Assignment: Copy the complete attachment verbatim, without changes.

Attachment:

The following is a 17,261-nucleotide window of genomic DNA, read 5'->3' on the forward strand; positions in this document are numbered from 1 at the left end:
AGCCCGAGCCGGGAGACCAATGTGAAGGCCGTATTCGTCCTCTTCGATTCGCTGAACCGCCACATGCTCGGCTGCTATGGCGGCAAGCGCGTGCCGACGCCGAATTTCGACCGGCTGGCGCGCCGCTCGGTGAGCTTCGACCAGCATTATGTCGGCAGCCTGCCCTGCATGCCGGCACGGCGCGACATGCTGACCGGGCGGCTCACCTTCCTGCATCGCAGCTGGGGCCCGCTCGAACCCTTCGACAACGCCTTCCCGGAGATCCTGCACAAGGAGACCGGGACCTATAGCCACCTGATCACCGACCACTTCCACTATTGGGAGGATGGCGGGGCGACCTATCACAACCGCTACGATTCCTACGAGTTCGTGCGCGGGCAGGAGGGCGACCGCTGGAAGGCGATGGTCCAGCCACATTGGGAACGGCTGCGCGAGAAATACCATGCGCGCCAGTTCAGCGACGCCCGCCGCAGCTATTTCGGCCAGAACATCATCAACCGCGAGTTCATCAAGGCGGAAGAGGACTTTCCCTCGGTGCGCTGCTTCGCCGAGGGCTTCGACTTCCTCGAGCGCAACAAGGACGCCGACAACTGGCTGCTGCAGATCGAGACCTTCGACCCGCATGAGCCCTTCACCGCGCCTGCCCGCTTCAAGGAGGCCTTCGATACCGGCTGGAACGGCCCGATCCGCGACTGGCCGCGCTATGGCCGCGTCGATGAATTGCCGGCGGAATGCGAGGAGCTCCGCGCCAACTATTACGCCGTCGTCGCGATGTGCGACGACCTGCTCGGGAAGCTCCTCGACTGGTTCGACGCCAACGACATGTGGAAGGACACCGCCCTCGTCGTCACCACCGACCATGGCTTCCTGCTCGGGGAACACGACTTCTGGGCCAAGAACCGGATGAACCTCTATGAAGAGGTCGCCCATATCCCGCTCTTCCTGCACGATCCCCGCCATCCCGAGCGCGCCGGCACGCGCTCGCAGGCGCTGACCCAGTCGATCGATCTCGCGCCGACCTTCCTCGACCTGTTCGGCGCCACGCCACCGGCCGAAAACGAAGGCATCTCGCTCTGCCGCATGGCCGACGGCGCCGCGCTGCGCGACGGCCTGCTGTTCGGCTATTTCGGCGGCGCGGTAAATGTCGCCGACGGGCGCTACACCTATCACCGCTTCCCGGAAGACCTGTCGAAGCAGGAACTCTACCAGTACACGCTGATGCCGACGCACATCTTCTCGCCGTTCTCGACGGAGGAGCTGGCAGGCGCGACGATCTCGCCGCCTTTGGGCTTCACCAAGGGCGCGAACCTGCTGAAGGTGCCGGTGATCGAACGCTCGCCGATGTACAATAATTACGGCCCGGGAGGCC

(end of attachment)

The following is a 17,261-nucleotide window of genomic DNA, read 5'->3' on the forward strand; positions in this document are numbered from 1 at the left end:
AGCCCGAGCCGGGAGACCAATGTGAAGGCCGTATTCGTCCTCTTCGATTCGCTGAACCGCCACATGCTCGGCTGCTATGGCGGCAAGCGCGTGCCGACGCCGAATTTCGACCGGCTGGCGCGCCGCTCGGTGAGCTTCGACCAGCATTATGTCGGCAGCCTGCCCTGCATGCCGGCACGGCGCGACATGCTGACCGGGCGGCTCACCTTCCTGCATCGCAGCTGGGGCCCGCTCGAACCCTTCGACAACGCCTTCCCGGAGATCCTGCACAAGGAGACCGGGACCTATAGCCACCTGATCACCGACCACTTCCACTATTGGGAGGATGGCGGGGCGACCTATCACAACCGCTACGATTCCTACGAGTTCGTGCGCGGGCAGGAGGGCGACCGCTGGAAGGCGATGGTCCAGCCACATTGGGAACGGCTGCGCGAGAAATACCATGCGCGCCAGTTCAGCGACGCCCGCCGCAGCTATTTCGGCCAGAACATCATCAACCGCGAGTTCATCAAGGCGGAAGAGGACTTTCCCTCGGTGCGCTGCTTCGCCGAGGGCTTCGACTTCCTCGAGCGCAACAAGGACGCCGACAACTGGCTGCTGCAGATCGAGACCTTCGACCCGCATGAGCCCTTCACCGCGCCTGCCCGCTTCAAGGAGGCCTTCGATACCGGCTGGAACGGCCCGATCCGCGACTGGCCGCGCTATGGCCGCGTCGATGAATTGCCGGCGGAATGCGAGGAGCTCCGCGCCAACTATTACGCCGTCGTCGCGATGTGCGACGACCTGCTCGGGAAGCTCCTCGACTGGTTCGACGCCAACGACATGTGGAAGGACACCGCCCTCGTCGTCACCACCGACCATGGCTTCCTGCTCGGGGAACACGACTTCTGGGCCAAGAACCGGATGAACCTCTATGAAGAGGTCGCCCATATCCCGCTCTTCCTGCACGATCCCCGCCATCCCGAGCGCGCCGGCACGCGCTCGCAGGCGCTGACCCAGTCGATCGATCTCGCGCCGACCTTCCTCGACCTGTTCGGCGCCACGCCACCGGCCGAAAACGAAGGCATCTCGCTCTGCCGCATGGCCGACGGCGCCGCGCTGCGCGACGGCCTGCTGTTCGGCTATTTCGGCGGCGCGGTAAATGTCGCCGACGGGCGCTACACCTATCACCGCTTCCCGGAAGACCTGTCGAAGCAGGAACTCTACCAGTACACGCTGATGCCGACGCACATCTTCTCGCCGTTCTCGACGGAGGAGCTGGCAGGCGCGACGATCTCGCCGCCTTTGGGCTTCACCAAGGGCGCGAACCTGCTGAAGGTGCCGGTGATCGAACGCTCGCCGATGTACAATAATTACGGCCCGGGAGGCC